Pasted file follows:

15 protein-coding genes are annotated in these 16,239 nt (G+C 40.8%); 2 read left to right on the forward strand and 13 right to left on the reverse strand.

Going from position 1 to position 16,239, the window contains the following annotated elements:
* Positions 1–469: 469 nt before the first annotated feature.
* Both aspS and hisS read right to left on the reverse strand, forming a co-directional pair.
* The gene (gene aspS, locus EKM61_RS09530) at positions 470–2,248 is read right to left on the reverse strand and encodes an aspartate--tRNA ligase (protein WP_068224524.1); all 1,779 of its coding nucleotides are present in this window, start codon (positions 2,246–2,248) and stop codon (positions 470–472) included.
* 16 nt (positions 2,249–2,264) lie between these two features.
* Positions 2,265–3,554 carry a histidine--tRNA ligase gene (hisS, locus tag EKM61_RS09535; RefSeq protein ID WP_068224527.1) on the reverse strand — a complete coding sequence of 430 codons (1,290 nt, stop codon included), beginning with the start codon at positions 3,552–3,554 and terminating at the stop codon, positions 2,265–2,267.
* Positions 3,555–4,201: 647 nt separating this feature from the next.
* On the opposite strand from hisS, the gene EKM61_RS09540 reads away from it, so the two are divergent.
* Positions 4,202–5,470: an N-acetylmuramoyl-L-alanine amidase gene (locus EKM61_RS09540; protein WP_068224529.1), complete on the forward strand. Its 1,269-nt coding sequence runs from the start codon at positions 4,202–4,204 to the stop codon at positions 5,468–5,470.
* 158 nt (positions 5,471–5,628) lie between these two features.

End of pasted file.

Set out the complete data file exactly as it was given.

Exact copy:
15 protein-coding genes are annotated in these 16,239 nt (G+C 40.8%); 2 read left to right on the forward strand and 13 right to left on the reverse strand.

Going from position 1 to position 16,239, the window contains the following annotated elements:
* Positions 1–469: 469 nt before the first annotated feature.
* Both aspS and hisS read right to left on the reverse strand, forming a co-directional pair.
* The gene (gene aspS, locus EKM61_RS09530) at positions 470–2,248 is read right to left on the reverse strand and encodes an aspartate--tRNA ligase (protein WP_068224524.1); all 1,779 of its coding nucleotides are present in this window, start codon (positions 2,246–2,248) and stop codon (positions 470–472) included.
* 16 nt (positions 2,249–2,264) lie between these two features.
* Positions 2,265–3,554 carry a histidine--tRNA ligase gene (hisS, locus tag EKM61_RS09535; RefSeq protein ID WP_068224527.1) on the reverse strand — a complete coding sequence of 430 codons (1,290 nt, stop codon included), beginning with the start codon at positions 3,552–3,554 and terminating at the stop codon, positions 2,265–2,267.
* Positions 3,555–4,201: 647 nt separating this feature from the next.
* On the opposite strand from hisS, the gene EKM61_RS09540 reads away from it, so the two are divergent.
* Positions 4,202–5,470: an N-acetylmuramoyl-L-alanine amidase gene (locus EKM61_RS09540; protein WP_068224529.1), complete on the forward strand. Its 1,269-nt coding sequence runs from the start codon at positions 4,202–4,204 to the stop codon at positions 5,468–5,470.
* 158 nt (positions 5,471–5,628) lie between these two features.